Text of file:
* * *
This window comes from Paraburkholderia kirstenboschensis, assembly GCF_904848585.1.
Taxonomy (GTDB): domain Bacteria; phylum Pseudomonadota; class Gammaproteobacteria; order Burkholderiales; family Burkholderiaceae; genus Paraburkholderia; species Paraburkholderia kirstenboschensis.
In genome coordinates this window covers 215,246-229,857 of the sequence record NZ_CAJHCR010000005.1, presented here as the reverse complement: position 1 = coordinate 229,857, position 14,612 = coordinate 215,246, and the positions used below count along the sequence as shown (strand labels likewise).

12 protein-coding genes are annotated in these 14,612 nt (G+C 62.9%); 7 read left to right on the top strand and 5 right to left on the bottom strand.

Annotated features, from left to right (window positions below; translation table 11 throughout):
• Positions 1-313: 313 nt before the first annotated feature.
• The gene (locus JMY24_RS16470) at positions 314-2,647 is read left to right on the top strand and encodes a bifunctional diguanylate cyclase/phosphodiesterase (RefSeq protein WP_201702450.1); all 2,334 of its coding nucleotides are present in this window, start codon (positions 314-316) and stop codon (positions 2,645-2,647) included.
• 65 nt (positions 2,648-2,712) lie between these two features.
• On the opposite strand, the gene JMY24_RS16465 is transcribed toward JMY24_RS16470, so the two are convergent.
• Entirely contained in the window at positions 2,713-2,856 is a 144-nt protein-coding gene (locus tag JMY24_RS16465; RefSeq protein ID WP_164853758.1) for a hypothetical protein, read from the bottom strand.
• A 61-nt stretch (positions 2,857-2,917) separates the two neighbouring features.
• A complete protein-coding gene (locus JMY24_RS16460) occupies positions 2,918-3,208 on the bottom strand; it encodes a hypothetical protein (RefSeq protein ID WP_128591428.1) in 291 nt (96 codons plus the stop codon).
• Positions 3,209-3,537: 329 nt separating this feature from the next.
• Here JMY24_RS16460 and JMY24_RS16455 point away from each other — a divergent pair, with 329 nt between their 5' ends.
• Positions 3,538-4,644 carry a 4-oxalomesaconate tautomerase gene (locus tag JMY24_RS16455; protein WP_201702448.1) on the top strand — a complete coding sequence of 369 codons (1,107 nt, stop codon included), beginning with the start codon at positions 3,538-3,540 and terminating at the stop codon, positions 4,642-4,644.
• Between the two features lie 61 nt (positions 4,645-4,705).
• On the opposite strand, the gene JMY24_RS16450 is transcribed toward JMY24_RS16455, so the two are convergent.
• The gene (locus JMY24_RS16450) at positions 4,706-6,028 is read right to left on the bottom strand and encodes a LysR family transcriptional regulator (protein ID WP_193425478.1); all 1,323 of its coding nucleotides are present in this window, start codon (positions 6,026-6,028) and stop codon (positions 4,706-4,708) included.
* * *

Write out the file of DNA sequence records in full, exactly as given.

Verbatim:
This window comes from Paraburkholderia kirstenboschensis, assembly GCF_904848585.1.
Taxonomy (GTDB): domain Bacteria; phylum Pseudomonadota; class Gammaproteobacteria; order Burkholderiales; family Burkholderiaceae; genus Paraburkholderia; species Paraburkholderia kirstenboschensis.
In genome coordinates this window covers 215,246-229,857 of the sequence record NZ_CAJHCR010000005.1, presented here as the reverse complement: position 1 = coordinate 229,857, position 14,612 = coordinate 215,246, and the positions used below count along the sequence as shown (strand labels likewise).

12 protein-coding genes are annotated in these 14,612 nt (G+C 62.9%); 7 read left to right on the top strand and 5 right to left on the bottom strand.

Annotated features, from left to right (window positions below; translation table 11 throughout):
• Positions 1-313: 313 nt before the first annotated feature.
• The gene (locus JMY24_RS16470) at positions 314-2,647 is read left to right on the top strand and encodes a bifunctional diguanylate cyclase/phosphodiesterase (RefSeq protein WP_201702450.1); all 2,334 of its coding nucleotides are present in this window, start codon (positions 314-316) and stop codon (positions 2,645-2,647) included.
• 65 nt (positions 2,648-2,712) lie between these two features.
• On the opposite strand, the gene JMY24_RS16465 is transcribed toward JMY24_RS16470, so the two are convergent.
• Entirely contained in the window at positions 2,713-2,856 is a 144-nt protein-coding gene (locus tag JMY24_RS16465; RefSeq protein ID WP_164853758.1) for a hypothetical protein, read from the bottom strand.
• A 61-nt stretch (positions 2,857-2,917) separates the two neighbouring features.
• A complete protein-coding gene (locus JMY24_RS16460) occupies positions 2,918-3,208 on the bottom strand; it encodes a hypothetical protein (RefSeq protein ID WP_128591428.1) in 291 nt (96 codons plus the stop codon).
• Positions 3,209-3,537: 329 nt separating this feature from the next.
• Here JMY24_RS16460 and JMY24_RS16455 point away from each other — a divergent pair, with 329 nt between their 5' ends.
• Positions 3,538-4,644 carry a 4-oxalomesaconate tautomerase gene (locus tag JMY24_RS16455; protein WP_201702448.1) on the top strand — a complete coding sequence of 369 codons (1,107 nt, stop codon included), beginning with the start codon at positions 3,538-3,540 and terminating at the stop codon, positions 4,642-4,644.
• Between the two features lie 61 nt (positions 4,645-4,705).
• On the opposite strand, the gene JMY24_RS16450 is transcribed toward JMY24_RS16455, so the two are convergent.
• The gene (locus JMY24_RS16450) at positions 4,706-6,028 is read right to left on the bottom strand and encodes a LysR family transcriptional regulator (protein ID WP_193425478.1); all 1,323 of its coding nucleotides are present in this window, start codon (positions 6,026-6,028) and stop codon (positions 4,706-4,708) included.